“A 6-3 vote by the Vancouver School Board Monday night means more high school students will have the training to work in health care.
As it stands, two students per year in the district are able to receive duel credit while they work as senior care aides.
The motion tabled by Trustee Lisa Dominato called for that number to rise.”
“Less than a week before National Child and Youth Mental Health Day on May 7th, a Vancouver trustee hopes she can convince the provincial government to develop an early intervention strategy for all BC schools.
Lisa Dominato says more than 80,000 children between four and 17 years old have mental health issues.
“In many cases, they will turn to their peers for help or to some of the teaching staff within the schools, so I think it’s time to be looking at things a little bit more holistically. We have pockets of excellence and great things happening, but what I want to see is a strategy that really ensures there’s consistencies.”
Dominato, who chairs Vancouver’s non-profit Kettle Society which supports adults living with mental illness, also has unanimous support from the BC School Trustee Association to lobby Victoria for support.”
“Keane Joya is pretty stoked on Ireland.
The plucky Grade 7 Lord Strathcona elementary student told the Courier as much while he and his classmates showed off research projects delving into different countries and cultures.
“My uncle is from Ireland and he always tells me cool stories and legends and facts from Ireland and he’s been there many times,” Joya said. “It’s cool to learn about facts and the things that happen in different countries.”
Long before discussing the Emerald Isle, Joya led Vancouver School District staff, trustees, planners and architects on a tour of his revamped digs on East Pender Street.”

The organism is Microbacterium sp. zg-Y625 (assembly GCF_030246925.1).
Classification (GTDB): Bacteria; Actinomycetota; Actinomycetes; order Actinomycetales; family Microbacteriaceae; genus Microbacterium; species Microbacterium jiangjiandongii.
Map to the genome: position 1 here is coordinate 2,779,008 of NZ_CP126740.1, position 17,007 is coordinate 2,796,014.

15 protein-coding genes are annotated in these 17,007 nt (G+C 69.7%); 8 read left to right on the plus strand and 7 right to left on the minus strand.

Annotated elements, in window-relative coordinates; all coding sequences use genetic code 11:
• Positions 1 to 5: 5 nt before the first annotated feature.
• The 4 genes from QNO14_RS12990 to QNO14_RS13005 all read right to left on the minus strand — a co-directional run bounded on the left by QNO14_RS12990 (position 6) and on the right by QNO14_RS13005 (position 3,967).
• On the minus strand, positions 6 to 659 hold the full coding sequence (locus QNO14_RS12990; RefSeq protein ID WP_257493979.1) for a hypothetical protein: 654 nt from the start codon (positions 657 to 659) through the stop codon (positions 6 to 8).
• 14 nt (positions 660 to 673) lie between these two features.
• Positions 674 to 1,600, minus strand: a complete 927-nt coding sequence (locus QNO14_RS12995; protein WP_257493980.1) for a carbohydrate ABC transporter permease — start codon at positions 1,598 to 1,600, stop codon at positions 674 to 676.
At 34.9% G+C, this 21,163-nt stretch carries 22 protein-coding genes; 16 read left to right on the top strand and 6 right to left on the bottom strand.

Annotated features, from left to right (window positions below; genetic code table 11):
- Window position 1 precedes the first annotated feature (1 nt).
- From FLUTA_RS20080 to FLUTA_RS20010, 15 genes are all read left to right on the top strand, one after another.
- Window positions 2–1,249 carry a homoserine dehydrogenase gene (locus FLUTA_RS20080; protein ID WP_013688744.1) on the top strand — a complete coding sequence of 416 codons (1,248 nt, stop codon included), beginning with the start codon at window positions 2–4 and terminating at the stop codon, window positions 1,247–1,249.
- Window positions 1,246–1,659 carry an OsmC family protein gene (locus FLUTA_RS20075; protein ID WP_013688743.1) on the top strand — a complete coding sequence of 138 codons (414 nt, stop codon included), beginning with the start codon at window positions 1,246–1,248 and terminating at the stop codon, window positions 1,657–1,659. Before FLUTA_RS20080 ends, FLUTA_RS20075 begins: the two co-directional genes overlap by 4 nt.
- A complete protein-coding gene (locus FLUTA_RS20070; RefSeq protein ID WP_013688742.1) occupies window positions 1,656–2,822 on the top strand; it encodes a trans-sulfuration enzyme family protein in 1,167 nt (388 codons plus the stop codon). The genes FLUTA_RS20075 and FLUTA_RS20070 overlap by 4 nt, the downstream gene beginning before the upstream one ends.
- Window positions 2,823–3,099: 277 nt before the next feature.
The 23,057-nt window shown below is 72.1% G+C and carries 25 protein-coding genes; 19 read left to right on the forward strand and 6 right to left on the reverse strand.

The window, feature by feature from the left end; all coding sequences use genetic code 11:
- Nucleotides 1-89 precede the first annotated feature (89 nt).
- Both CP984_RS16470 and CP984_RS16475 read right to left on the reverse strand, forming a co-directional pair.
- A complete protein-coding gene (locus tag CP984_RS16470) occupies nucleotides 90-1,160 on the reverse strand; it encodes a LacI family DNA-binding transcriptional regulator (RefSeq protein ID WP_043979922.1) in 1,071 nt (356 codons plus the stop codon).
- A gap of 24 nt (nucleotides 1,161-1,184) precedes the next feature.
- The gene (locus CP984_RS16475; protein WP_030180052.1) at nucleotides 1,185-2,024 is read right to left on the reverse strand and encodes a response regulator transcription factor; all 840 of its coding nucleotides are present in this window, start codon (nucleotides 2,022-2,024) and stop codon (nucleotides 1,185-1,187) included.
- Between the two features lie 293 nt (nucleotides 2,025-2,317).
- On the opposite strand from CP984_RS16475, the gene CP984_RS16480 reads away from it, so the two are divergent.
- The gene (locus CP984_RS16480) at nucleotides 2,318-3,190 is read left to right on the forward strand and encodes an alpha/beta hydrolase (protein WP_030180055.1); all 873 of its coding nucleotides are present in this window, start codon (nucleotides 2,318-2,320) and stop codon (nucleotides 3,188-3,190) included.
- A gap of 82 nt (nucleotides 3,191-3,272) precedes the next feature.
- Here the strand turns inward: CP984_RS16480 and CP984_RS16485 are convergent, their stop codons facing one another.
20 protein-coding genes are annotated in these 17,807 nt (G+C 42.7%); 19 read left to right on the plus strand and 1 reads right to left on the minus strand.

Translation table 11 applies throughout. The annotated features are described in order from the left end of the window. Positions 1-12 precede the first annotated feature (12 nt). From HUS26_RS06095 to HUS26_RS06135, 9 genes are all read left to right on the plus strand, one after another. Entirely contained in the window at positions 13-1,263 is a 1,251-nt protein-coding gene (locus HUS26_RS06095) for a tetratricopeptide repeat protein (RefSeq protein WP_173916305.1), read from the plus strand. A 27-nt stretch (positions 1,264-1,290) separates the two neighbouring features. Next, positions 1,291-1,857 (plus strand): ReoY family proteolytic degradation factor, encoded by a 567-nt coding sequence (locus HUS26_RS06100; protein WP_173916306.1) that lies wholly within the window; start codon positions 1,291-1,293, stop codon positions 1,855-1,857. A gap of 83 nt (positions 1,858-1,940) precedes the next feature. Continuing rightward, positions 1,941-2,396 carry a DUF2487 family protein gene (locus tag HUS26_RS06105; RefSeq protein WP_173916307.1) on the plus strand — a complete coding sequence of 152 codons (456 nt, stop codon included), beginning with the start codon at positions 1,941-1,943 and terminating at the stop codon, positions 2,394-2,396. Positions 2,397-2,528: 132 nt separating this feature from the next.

“A Vancouver School Board (VSB) trustee has tabled a motion to increase the number of spaces for health care assistants in the district’s dual credit program.
The program has been organized in partnership with Vancouver Community College, and NPA trustee Lisa Dominato said it allows students to gain credits in high school and toward their post-secondary diploma.”
“2017 wasn’t a great year for the Vancouver School Board, given the instability among senior leaders, the inability of the district to hire enough teachers to fulfil the reinstated contract and the inanity of the reports finding bullying by trustees of board staff.
But there were bright spots — the election of an NDP government brought with it promises of more funding, the byelection restored democratic accountability and the money provided by the teachers’ contract eliminated an expected $12-million shortfall.”
“Teens stand in a line, poised and ready to run. Their partners sit cross-legged on the grass nearby with pencils and marking sheets in hand, ready to jot down the runners’ times the next six times they pass them.
This is the third time this school year the students will be participating in this activity—a timed six laps around the running track—as part of their fitness and physical-health evaluation.”